The influence of periodontal disease on glycemic control in diabetes

Chapter 7
The influence of periodontal disease on glycemic control in diabetes

Dana Wolf, DMD, MS and Evanthia Lalla, DDS, MS

Periodontitis is a chronic inflammatory condition that is initiated by bacteria and results in the destruction of the tissues that anchor and support the teeth in the oral cavity. As reviewed in Chapter 6, it is well established that individuals with diabetes mellitus are at high risk for periodontitis. Moreover, the current thinking about the relationship between these two disease entities is that it is bi-directional [1]. Not only does diabetes mellitus negatively impact periodontal status, but periodontitis also adversely affects glycemic control and other outcomes in diabetic patients. In this chapter, we summarize the evidence that explores the potential effects of periodontitis on the diabetic state, including glycemic control, development of complications, and incident diabetes, and briefly describe possible mechanisms that lend biologic plausibility to this aspect of the association between the two diseases.

Longitudinal observational studies

A number of longitudinal observational studies have assessed whether periodontitis negatively affects glycemic outcomes in patients with diabetes. One of the first and most widely cited reports on glycemic control in particular was based on data collected from the Pima Indians of the Gila River Indian Community in Arizona [2]. The prevalence of type 2 diabetes mellitus is very high in this population. Taylor et al. used data collected from residents of this community for the National Institute of Diabetes, Digestive and Kidney Diseases (NIDDK) follow-up study and a related oral health study to test the hypothesis that severe periodontal disease confers risk for poor glycemic control. Subjects were dentate individuals aged 18–67 who had had a diagnosis of non-insulin-dependent diabetes and a glycosylated hemoglobin A1 (HbA1) less than 9% at baseline. Severe periodontitis at baseline was defined as either the presence of radiographic bone loss of 50% or more on one or more teeth, or a maximum of 6 mm of clinical attachment loss on one of six Ramfjord index teeth. Most subjects had one follow-up exam two years after baseline and 17 subjects had an additional follow-up exam at four years after baseline. The authors adjusted for multiple covariates and found that severe periodontitis at baseline was associated with increased risk for poor glycemic control (HbA1 greater than 9%) at follow-up.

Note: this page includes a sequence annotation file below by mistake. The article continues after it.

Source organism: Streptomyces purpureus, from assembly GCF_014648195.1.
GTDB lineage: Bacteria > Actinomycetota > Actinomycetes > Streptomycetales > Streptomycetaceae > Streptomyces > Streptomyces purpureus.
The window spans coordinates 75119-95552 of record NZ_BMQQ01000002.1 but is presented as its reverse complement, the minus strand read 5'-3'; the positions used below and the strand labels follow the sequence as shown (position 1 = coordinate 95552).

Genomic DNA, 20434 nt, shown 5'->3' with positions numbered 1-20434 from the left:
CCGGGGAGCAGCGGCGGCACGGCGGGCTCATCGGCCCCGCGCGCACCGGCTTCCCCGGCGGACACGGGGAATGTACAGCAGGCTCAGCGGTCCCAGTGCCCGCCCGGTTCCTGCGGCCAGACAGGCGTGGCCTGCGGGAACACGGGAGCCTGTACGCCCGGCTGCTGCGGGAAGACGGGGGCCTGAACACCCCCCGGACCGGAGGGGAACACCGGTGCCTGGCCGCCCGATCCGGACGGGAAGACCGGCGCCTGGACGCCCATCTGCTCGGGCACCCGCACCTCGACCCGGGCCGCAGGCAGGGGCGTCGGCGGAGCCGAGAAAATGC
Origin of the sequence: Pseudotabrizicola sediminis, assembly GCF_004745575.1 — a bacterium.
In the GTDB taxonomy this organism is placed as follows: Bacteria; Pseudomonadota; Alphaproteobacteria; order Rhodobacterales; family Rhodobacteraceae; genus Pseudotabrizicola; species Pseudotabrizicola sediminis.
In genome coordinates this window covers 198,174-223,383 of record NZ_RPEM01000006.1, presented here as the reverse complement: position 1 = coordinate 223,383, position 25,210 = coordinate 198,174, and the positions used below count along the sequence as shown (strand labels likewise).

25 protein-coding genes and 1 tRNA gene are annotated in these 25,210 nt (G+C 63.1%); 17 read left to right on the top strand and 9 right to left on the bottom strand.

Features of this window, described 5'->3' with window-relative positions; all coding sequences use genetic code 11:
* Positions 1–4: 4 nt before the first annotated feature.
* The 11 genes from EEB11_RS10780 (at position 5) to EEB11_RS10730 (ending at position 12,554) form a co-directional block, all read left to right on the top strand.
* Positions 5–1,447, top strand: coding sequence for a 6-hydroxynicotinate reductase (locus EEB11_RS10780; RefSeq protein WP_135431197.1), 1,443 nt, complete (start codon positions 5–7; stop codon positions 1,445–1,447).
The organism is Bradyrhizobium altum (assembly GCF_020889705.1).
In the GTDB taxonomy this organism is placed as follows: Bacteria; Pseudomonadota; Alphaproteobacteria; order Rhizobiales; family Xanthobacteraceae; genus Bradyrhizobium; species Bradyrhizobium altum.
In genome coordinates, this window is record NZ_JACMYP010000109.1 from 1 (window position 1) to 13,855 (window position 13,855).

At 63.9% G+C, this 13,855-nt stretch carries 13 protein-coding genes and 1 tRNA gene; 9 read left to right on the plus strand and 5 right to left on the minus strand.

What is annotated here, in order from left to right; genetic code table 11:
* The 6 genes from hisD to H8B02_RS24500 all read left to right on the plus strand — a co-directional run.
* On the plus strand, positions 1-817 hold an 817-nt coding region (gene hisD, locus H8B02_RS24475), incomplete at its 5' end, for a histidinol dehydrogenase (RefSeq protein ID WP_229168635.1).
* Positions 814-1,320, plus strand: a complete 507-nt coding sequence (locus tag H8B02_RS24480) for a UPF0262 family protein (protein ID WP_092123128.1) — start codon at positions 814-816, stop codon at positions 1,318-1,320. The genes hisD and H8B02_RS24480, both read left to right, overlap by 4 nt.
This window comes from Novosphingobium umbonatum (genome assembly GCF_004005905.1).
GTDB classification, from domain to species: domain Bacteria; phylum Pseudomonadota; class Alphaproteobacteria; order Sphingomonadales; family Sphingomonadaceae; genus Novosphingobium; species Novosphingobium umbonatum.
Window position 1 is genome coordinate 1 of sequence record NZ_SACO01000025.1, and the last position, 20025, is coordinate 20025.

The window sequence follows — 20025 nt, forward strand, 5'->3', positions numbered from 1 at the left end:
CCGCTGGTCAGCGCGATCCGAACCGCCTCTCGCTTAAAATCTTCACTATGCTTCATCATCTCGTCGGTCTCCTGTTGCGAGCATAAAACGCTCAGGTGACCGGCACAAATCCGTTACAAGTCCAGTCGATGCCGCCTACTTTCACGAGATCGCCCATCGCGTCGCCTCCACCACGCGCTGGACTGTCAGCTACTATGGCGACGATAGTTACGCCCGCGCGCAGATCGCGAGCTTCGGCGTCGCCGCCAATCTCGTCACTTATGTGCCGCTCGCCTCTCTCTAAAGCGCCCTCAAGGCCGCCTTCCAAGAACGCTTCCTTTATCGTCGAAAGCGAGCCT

Other investigations have focused on the relationship between periodontitis and diabetic complications. In one of the first such studies, Thorstensson et al. divided type 1 diabetic subjects into 39 pairs of those with severe periodontitis (cases) and those with gingivitis or mild periodontitis (controls) [3]. Cases and controls were matched for age, sex, and diabetes duration. Over the median follow-up time of six years, cases were found to have a significantly higher prevalence of proteinuria and cardiovascular complications including stroke, transient ischemic attack, angina, myocardial infarct, and intermittent claudication compared to controls.

Saremi et al. assessed how periodontal disease affected overall and cardiovascular disease (CVD) mortality in subjects of the Gila River Indian Community with type 2 diabetes [4]. Data from 628 subjects who were part of the NIDDK follow-up study and who had undergone at least one dental examination were analyzed. Over an average of 11 years of follow-up, 204 of the subjects died. Among individuals with severe periodontal disease, the death rate from ischemic heart disease was 2.3 times higher and the death rate from diabetic nephropathy was 8.5 times higher than among individuals with no, mild, or moderate periodontal disease after adjustment for age, sex, and duration of diabetes.

In the same population of Pima Indians with type 2 diabetes, Shultis et al. investigated the effect of periodontitis on the development of overt nephropathy (defined as macroalbuminuria) and end-stage renal disease (ESRD) [5]. Of the 529 subjects included, 20% had no or mild periodontitis at baseline, 38% had moderate periodontitis, 22% had severe periodontitis, and 20% were fully edentulous. Over the follow-up period of up to 22 years (median of 9.4 years), 193 subjects developed macroalbuminuria and 68 developed ESRD. After adjusting for various confounders, the incidence of these diabetic complications was higher in subjects who had severe periodontitis or who were edentulous at baseline. The authors concluded that severe periodontitis and edentulism predict the development of overt nephropathy and ESRD in patients with type 2 diabetes.